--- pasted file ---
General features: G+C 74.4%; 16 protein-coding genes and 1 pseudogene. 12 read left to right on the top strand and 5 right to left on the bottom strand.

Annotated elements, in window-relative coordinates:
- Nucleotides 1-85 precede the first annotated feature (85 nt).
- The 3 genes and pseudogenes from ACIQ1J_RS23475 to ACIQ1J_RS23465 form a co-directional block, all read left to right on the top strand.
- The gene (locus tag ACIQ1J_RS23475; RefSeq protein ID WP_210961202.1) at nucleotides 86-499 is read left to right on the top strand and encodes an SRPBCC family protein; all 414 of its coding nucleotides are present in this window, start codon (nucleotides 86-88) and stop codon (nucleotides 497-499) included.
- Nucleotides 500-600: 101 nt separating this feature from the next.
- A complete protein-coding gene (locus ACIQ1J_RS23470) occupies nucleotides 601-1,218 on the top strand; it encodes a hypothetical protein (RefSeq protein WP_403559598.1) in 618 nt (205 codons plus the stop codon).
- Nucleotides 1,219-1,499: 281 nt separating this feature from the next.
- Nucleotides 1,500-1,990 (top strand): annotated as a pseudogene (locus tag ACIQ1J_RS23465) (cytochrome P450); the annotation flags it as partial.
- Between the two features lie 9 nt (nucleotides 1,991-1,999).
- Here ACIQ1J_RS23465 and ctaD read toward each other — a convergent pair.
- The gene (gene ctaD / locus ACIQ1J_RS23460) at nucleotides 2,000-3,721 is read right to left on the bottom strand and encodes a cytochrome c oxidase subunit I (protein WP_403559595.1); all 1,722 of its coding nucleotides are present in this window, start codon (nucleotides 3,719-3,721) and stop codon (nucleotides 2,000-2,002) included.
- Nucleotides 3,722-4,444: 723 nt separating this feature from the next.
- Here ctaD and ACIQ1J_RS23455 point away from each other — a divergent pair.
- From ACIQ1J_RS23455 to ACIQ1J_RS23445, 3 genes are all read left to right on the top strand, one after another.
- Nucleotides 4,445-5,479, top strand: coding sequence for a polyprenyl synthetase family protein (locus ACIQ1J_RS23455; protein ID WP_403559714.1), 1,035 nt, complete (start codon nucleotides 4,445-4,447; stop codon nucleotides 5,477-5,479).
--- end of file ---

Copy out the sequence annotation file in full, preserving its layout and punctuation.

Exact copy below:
General features: G+C 74.4%; 16 protein-coding genes and 1 pseudogene. 12 read left to right on the top strand and 5 right to left on the bottom strand.

Annotated elements, in window-relative coordinates:
- Nucleotides 1-85 precede the first annotated feature (85 nt).
- The 3 genes and pseudogenes from ACIQ1J_RS23475 to ACIQ1J_RS23465 form a co-directional block, all read left to right on the top strand.
- The gene (locus tag ACIQ1J_RS23475; RefSeq protein ID WP_210961202.1) at nucleotides 86-499 is read left to right on the top strand and encodes an SRPBCC family protein; all 414 of its coding nucleotides are present in this window, start codon (nucleotides 86-88) and stop codon (nucleotides 497-499) included.
- Nucleotides 500-600: 101 nt separating this feature from the next.
- A complete protein-coding gene (locus ACIQ1J_RS23470) occupies nucleotides 601-1,218 on the top strand; it encodes a hypothetical protein (RefSeq protein WP_403559598.1) in 618 nt (205 codons plus the stop codon).
- Nucleotides 1,219-1,499: 281 nt separating this feature from the next.
- Nucleotides 1,500-1,990 (top strand): annotated as a pseudogene (locus tag ACIQ1J_RS23465) (cytochrome P450); the annotation flags it as partial.
- Between the two features lie 9 nt (nucleotides 1,991-1,999).
- Here ACIQ1J_RS23465 and ctaD read toward each other — a convergent pair.
- The gene (gene ctaD / locus ACIQ1J_RS23460) at nucleotides 2,000-3,721 is read right to left on the bottom strand and encodes a cytochrome c oxidase subunit I (protein WP_403559595.1); all 1,722 of its coding nucleotides are present in this window, start codon (nucleotides 3,719-3,721) and stop codon (nucleotides 2,000-2,002) included.
- Nucleotides 3,722-4,444: 723 nt separating this feature from the next.
- Here ctaD and ACIQ1J_RS23455 point away from each other — a divergent pair.
- From ACIQ1J_RS23455 to ACIQ1J_RS23445, 3 genes are all read left to right on the top strand, one after another.
- Nucleotides 4,445-5,479, top strand: coding sequence for a polyprenyl synthetase family protein (locus ACIQ1J_RS23455; protein ID WP_403559714.1), 1,035 nt, complete (start codon nucleotides 4,445-4,447; stop codon nucleotides 5,477-5,479).